Among the rainbow-hued and eye-rolling shenanigans that companies roll out during Pride Month in support of the LGBTQ community are campaigns promising $1 from every purchase will go to a LGBTQ-centered nonprofit. That sounds nice, until one realizes the amount of donations is often capped and simple math reveals the company has reaped far more in profits through piggybacking on Pride Month sentiment.
Yes, we’re emerging from a pandemic, but not everyone is flush with newfound cash. To be blunt, we’re talking table stakes here, as more anti-LGBTQ legislation, especially laws targeting the transgender community using the same old arguments, keeps rolling out of state capitols across the country.
There’s a better way to show support for any community, including LGBTQ citizens – and that means buying from an LGBTQ-owned business directly.
While many LGBTQ business owners and entrepreneurs are optimistic about the future, the past year has been one full of hurt. According to one survey, 32 percent of LGBTQ small business owners said their revenues cratered by half during the COVID-19 crisis. As for the U.S. federal Paycheck Protection Program (PPP) or the Economic Injury Disaster Loan Program (EIDL), 35 percent said they were not able to access them; 28 percent revealed they received some assistance, but not as much as they said they had requested.
So how can you show your support of the LGBTQ community with your wallet, while avoiding any risks of falling into the “rainbow washing” trap? One option includes what are already curated lists of suggestions from various bloggers, from this one by Meredith Viera to one focused on queer Black entrepreneurs posted earlier this year by Nicole Akoukou Thompson.
For example, Northern California-based Equator Coffees, which dates back to 1995, ticks off many boxes. The company has been proud about its LGBTQ origins and has gone the fair trade and B-Corp routes long before other businesses jumped aboard those bandwagons. For those living afar, the company offers subscriptions for its various roasts.
And an afternoon’s drive south on I-5 in Los Angeles, Suay Sew Shop isn’t only talking about the circular economy – it’s cutting, sewing and shipping it. The company says it has diverted many tons of unwanted textiles from landfills, and have given them new life as apparel, home goods and even masks. And if money is tight, there are even no-cost threads on “The Free Rack” – available for shipping for no charge, an effort supported by the company and its customers who chose to round up or leave a tip upon online checkout.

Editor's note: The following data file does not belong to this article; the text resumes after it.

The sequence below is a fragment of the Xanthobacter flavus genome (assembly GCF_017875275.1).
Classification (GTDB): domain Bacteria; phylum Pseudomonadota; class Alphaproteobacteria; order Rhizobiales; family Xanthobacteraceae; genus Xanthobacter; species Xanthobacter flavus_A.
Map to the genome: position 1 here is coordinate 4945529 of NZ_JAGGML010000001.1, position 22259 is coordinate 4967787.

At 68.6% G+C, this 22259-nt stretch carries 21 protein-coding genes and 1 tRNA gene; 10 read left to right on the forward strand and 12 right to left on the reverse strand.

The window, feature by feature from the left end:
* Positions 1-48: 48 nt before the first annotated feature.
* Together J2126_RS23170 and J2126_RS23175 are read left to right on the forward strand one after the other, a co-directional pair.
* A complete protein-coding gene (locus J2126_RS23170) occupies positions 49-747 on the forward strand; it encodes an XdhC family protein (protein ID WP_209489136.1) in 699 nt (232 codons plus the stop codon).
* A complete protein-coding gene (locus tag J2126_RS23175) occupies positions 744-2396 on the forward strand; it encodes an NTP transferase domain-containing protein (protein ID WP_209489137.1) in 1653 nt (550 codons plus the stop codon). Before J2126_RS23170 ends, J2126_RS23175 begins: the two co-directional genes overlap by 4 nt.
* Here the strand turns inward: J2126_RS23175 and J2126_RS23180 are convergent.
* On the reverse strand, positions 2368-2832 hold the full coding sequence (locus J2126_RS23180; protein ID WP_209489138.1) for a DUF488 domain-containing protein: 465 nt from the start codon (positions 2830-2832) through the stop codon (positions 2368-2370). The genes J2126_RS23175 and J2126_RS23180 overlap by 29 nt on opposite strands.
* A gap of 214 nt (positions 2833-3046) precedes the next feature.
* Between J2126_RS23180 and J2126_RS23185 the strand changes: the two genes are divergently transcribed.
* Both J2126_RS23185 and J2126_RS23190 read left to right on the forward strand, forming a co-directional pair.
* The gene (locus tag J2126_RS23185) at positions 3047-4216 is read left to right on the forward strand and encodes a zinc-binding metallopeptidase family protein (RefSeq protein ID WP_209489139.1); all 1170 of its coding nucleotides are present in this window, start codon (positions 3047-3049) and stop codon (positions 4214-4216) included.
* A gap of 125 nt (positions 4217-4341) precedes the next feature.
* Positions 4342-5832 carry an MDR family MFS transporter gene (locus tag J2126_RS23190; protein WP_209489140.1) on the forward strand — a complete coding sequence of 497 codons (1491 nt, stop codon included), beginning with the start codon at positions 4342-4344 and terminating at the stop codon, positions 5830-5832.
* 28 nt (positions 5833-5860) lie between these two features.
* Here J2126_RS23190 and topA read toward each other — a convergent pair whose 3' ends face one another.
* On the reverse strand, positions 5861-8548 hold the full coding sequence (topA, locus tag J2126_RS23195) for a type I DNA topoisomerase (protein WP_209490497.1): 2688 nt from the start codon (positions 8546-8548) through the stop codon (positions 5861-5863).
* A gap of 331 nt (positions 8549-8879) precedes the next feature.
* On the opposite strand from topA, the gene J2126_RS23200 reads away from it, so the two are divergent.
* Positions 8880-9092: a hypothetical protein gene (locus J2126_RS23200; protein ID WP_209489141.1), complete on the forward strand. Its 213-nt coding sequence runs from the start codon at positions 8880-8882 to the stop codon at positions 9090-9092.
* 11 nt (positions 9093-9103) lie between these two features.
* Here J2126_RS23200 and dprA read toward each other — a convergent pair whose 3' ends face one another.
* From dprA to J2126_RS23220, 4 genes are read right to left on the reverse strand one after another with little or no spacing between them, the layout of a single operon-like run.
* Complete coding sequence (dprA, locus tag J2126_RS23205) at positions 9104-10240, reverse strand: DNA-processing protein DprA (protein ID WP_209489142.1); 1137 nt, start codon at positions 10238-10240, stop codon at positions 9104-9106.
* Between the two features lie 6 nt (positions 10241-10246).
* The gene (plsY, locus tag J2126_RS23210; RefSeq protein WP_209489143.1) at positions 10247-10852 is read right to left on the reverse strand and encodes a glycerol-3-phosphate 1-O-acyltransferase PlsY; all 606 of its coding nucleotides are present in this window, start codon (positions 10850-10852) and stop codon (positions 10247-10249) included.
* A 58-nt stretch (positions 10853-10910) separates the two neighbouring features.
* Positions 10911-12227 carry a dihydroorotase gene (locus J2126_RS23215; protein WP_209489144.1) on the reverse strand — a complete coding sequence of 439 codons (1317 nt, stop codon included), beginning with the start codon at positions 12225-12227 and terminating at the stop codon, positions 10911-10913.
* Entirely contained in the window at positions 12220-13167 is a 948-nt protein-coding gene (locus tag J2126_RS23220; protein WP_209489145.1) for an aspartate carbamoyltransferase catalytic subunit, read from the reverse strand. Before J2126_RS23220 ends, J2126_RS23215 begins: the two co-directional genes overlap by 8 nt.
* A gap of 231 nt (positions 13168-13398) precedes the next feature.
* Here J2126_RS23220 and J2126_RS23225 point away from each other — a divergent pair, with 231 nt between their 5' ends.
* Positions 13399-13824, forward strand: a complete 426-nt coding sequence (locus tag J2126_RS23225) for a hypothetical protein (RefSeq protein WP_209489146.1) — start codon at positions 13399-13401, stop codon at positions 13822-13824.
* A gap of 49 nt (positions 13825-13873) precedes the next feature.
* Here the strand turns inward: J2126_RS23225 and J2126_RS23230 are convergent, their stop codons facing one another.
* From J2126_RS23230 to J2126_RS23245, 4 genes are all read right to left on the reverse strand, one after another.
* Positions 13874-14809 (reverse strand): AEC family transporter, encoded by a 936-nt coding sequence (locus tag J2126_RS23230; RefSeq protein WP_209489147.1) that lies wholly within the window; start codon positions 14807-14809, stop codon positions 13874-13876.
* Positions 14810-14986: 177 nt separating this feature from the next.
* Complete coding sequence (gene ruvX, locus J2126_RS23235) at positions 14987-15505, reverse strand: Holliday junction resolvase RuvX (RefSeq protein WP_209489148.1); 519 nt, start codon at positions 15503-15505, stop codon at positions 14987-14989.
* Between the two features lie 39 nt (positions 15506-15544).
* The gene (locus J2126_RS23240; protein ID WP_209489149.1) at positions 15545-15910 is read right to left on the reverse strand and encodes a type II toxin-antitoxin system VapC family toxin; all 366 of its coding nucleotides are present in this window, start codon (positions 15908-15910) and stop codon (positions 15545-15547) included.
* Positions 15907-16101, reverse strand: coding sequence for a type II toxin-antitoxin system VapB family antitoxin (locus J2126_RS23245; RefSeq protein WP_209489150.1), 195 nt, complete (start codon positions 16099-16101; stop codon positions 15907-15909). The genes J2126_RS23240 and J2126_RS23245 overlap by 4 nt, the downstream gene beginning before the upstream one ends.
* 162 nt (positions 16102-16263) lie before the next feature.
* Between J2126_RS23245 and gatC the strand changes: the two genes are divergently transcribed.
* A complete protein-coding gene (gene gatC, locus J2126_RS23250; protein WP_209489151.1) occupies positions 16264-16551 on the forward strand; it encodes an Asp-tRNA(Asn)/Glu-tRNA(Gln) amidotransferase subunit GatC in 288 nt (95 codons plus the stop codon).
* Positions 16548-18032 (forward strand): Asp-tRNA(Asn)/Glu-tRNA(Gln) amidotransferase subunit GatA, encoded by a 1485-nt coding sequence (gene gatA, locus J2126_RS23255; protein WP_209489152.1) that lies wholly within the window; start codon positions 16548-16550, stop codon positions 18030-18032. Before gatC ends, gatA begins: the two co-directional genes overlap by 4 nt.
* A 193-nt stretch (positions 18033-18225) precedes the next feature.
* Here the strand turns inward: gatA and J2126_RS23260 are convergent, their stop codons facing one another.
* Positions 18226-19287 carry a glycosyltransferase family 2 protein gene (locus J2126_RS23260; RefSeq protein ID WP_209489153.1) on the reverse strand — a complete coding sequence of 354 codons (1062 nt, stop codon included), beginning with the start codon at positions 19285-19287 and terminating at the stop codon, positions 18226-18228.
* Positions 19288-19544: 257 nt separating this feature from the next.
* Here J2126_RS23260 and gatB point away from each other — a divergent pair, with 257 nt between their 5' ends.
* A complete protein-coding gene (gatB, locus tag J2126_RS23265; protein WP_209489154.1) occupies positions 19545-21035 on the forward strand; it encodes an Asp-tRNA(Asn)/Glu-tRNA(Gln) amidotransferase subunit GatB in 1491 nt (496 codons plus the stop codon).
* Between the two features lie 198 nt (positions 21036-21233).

So maybe the online shopping and shipping thing isn’t for you. Other ways of supporting LGBTQ businesses include simply taking a walk in a neighborhood and frequenting such shops and eateries; the NYC LGBT Historic Sites, project, for example, is documenting locations important to local and national queer history – a great idea if you happen to be in New York and you want to go beyond exploring the Stonewall Inn.
Finally, there is the old standby – enjoying a nightcap, or even a morning-cap, at a gay bar. That is, if you can find them. For a bevy of reasons, including the rise of online dating and apps like Grindr and Scruff (which some dispute), the number of gay bars across the U.S. has been in a freefall, with COVID-19 accelerating that trend. For the uninitiated, local gay business, chambers of commerce or event sites can keep you posted as to when venues finally open – drag bingo nights were a mainstay before pandemic hit, and in most cities they aren’t scheduled too late at night. The reality for many of these places is that despite everyone’s yearning to get out and party, it will be tough for many places to regain their business, and cash flow, as quickly as it disappeared last year.
For lesbian bars, the numbers have faced a steeper decline – in the late 1980s, there were over 200 across the country: at last count, there are now only 21.
Image credit: Paul Felberbauer/Unsplash
Leon Kaye has written for 3p since 2010 and become executive editor in 2018. His previous work includes writing for the Guardian as well as other online and print publications. In addition, he's worked in sales executive roles within technology and financial research companies, as well as for a public relations firm, for which he consulted with one of the globe’s leading sustainability initiatives. Currently living in Central California, he’s traveled to 70-plus countries and has lived and worked in South Korea, the United Arab Emirates and Uruguay.
Leon’s an alum of Fresno State, the University of Maryland, Baltimore County and the University of Southern California's Marshall Business School. He enjoys traveling abroad as well as exploring California’s Central Coast and the Sierra Nevadas.